There are two things in life that do not go hand in hand.
Cats and air mattresses.
If you have ever been scratched by a cat or by your own cat (which happens pretty often for cat owners) there’s no denying how sharp their claws can be.
One little swat by your cat’s sharp claws on your hand or feet is enough to cause a scratch and draw blood.
Even though most air mattresses are durable enough to take some punishment from your cat’s claws, there is no guarantee that your air mattress can hold up to an all-out onslaught by your cat.
What Is An Air Mattress?
An air mattress is simple a rubber or PVC mattress that can be inflated with air to form a bed. It comes in your usual single, queen and king sizes. Or you can even get a portable air mattress for your outdoor camping adventures.
If you plan to get a big air mattress, get one with a built-in pump as many air mattresses deflate overnight.
Air mattresses are good for small living places or last-minute overnight guests. Sleeping on an air mattress allows for better blood circulation and customized mattress firmness.
Can A Cat’s Claw Puncture An Air Mattress?
Most air mattresses are built to withstand being punctured by sharp objects like your cat’s claw if it walks on it. Materials like PVC and rubber can be rather tough to penetrate. However, if you have an old air mattress that has seen better days then there’s a chance it won’t be able to handle much abuse from your cat.
A new air mattress might succumb to your cat’s constant scratching if your cat has taken a liking to the material and starts treating it like a scratching post.
Your cat doesn’t even have to burst the entire inflatable mattress to render it unusable. Just a small puncture in the air bed and air can easily seep out.
Here are some effective ways that you can use to cat-proof an air mattress.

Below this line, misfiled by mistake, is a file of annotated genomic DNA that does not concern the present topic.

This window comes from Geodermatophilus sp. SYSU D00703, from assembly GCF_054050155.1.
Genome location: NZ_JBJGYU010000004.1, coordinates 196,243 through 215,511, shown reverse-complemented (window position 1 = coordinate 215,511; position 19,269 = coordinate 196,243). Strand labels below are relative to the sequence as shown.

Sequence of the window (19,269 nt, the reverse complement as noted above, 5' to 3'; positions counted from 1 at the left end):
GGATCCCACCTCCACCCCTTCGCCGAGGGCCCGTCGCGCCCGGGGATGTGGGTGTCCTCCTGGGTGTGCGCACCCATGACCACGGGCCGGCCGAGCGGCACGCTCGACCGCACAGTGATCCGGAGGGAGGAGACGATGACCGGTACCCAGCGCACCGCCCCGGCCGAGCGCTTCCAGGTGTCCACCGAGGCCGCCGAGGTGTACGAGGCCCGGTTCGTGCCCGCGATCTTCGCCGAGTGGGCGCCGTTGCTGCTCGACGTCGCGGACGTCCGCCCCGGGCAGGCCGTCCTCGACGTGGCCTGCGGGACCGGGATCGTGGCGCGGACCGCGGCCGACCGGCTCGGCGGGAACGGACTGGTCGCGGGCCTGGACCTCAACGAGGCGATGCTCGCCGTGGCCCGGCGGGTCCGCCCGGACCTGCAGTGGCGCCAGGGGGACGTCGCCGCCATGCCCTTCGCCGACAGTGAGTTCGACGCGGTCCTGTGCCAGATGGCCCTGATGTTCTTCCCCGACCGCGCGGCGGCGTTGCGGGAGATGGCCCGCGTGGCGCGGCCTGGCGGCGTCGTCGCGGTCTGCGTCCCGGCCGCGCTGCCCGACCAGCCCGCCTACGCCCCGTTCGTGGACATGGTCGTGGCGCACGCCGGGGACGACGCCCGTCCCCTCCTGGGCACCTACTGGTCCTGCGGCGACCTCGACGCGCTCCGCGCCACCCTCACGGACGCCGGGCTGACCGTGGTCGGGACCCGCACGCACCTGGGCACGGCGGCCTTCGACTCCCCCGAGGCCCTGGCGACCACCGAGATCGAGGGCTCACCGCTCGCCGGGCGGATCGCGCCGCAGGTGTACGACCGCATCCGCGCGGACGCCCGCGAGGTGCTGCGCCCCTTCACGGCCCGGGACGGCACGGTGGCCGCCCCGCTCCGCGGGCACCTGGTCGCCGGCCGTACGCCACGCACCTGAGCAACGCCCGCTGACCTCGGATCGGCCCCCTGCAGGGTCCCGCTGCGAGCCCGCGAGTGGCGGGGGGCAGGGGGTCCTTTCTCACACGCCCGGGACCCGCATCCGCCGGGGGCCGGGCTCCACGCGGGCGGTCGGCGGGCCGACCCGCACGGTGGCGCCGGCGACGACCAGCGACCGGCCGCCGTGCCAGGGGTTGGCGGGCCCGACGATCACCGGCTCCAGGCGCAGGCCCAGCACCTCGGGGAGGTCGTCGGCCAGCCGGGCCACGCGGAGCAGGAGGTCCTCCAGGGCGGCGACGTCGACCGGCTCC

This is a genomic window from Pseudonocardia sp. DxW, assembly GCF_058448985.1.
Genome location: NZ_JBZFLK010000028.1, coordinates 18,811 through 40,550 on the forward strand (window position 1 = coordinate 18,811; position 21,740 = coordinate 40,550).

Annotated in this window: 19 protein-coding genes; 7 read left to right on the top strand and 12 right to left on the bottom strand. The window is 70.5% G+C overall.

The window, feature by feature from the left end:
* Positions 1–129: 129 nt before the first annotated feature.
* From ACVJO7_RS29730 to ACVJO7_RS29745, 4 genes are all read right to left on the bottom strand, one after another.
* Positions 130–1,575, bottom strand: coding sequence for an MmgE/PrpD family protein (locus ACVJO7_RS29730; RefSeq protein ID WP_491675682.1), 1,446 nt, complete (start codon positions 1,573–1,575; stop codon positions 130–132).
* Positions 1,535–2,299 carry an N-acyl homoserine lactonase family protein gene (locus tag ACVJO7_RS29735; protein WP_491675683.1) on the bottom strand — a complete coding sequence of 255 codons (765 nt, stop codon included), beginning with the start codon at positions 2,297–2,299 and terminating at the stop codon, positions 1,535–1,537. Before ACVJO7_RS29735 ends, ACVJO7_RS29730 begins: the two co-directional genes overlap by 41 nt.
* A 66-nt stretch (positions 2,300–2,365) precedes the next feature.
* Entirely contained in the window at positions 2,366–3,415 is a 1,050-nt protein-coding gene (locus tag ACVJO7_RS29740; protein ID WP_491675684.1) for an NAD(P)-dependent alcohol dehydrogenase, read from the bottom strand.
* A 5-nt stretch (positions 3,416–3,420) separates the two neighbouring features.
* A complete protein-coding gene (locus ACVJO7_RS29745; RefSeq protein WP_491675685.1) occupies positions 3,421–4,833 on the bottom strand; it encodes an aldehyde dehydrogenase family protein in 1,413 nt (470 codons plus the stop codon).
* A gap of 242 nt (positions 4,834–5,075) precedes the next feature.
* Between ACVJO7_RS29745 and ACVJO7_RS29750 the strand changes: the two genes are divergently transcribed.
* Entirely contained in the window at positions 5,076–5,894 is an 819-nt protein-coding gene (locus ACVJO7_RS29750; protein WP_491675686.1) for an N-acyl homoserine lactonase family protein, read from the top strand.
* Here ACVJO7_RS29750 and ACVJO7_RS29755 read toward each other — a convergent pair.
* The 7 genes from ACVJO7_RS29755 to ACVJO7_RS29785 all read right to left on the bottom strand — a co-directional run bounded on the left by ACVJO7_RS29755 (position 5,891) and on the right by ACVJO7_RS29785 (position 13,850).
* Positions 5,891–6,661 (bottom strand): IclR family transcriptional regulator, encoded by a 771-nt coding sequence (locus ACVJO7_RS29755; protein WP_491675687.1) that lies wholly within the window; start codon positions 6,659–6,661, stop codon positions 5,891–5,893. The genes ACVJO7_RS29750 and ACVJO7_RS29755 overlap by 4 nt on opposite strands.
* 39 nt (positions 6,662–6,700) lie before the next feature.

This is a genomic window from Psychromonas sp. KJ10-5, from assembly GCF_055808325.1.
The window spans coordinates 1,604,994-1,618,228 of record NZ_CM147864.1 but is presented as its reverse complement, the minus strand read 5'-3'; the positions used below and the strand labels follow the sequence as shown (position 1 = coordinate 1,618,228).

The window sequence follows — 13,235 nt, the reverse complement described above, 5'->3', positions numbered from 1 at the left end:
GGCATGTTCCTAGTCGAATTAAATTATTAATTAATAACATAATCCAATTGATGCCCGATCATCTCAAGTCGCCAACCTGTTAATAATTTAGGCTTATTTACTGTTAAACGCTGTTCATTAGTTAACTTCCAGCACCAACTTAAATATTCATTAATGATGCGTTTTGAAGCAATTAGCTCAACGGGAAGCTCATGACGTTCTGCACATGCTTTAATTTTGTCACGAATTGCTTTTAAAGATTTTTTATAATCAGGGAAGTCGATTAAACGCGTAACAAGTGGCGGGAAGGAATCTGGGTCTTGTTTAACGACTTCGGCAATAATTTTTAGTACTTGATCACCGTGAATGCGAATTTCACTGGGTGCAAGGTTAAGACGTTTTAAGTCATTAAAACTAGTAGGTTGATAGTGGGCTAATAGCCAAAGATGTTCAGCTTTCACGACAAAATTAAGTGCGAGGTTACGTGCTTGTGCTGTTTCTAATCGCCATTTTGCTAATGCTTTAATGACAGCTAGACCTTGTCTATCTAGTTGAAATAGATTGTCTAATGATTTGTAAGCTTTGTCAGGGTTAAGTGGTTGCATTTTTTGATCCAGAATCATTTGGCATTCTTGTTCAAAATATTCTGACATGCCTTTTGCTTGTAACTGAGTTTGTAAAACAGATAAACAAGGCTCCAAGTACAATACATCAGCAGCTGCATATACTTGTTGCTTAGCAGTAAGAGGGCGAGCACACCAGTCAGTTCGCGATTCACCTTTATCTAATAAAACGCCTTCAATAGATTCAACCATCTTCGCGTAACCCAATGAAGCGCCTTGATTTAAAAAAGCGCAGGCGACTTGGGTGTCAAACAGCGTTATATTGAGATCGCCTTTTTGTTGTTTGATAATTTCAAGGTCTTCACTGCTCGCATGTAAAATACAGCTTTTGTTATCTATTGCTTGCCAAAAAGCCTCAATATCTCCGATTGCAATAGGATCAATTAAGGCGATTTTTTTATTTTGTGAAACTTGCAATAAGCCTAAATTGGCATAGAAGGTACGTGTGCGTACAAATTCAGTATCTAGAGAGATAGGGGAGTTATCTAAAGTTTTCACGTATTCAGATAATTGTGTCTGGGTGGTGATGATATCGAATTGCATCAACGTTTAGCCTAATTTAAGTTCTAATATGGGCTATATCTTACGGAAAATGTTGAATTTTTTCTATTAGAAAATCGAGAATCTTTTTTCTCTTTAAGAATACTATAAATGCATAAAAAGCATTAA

Don’t Allow Your Cat On the Air Mattress
The first and most important thing you need to teach your cat is that the air mattress is completely out of bounds. But cats being cats, with their insatiable sense of security, will try to test your patience and defy your orders.
If your air mattress is in a room, make sure to keep the door closed the whole day. If it is out in the open or the room has no doors, there are some effective ways of keeping cats out of rooms with no doors.
Once you see your cat go near your air mattress, tell it firmly “No!” and carry your cat to another part of the house or apartment.
Make Your Air Mattress Non-Cat Friendly
If your cat is as stubborn as a mule or you can’t watch your cat all the time, you can cover your air bed with a material that cats do not like.
You don’t have to permanently cover your air bed with these materials. Once your cat has a few uncomfortable encounters with these materials, it will probably be smart enough to stay away from your air mattress.
There’s a chance that you might have to cover it up from time to time just as a reminder for your cat to stay away.
Cats have very sensitive paws and they have no wish to rest those cute little paws on something sticky like double-sided tape. Most cats will attempt to shake off anything that sticks to their paws.
Some can even get spooked and start running if the sticky offender doesn’t detach itself.
Many cats are not fans when it comes to aluminium foil. It feels uninviting, too cold, too smooth and it doesn’t sound pleasant when stepped on. Plus it feels really weird to cats when they try to scratch it.
Just make sure to crush up the foil to make it feel more crinkly when your cat lays its paws on it.
Plastic can be a hit or miss when it comes to cats. There are some cats that don’t like the feel and sound of plastic and there are cats that are attracted to plastic and can spend the whole day sleeping in a plastic bag.
Some cats have been known to even pee on plastic. Definitely not something you want happening to your air mattress.
Not only is your air mattress slowly deflating at night courtesy of your cat’s sharp nails but it also reeks of cat’s urine.
Your mileage will vary when it comes to using a plastic cover so make sure to test it first.
Give Your Cat Its Own Private Area
Cats are very territorial creatures and they might be trying to claim your air mattress and the area around it as their own.
This private area can be your cat’s chill-out zone. You can place a comfy cat bed for your cat to snuggle in. A nice tall scratching post for your cat to scratch to its heart content. And a few interactive toys if it decides to let out some energy by playing.
Once you spot your cat getting close or on your air mattress, carry your cat over to its private area and spend some time playing or petting your cat there.
What you are trying to do is redirect your cat’s attention from your air mattress to its own private area.
Your cat will soon get tired of your air mattress and will prefer hanging out in its own cat-cave.
Trim Your Cat’s Nails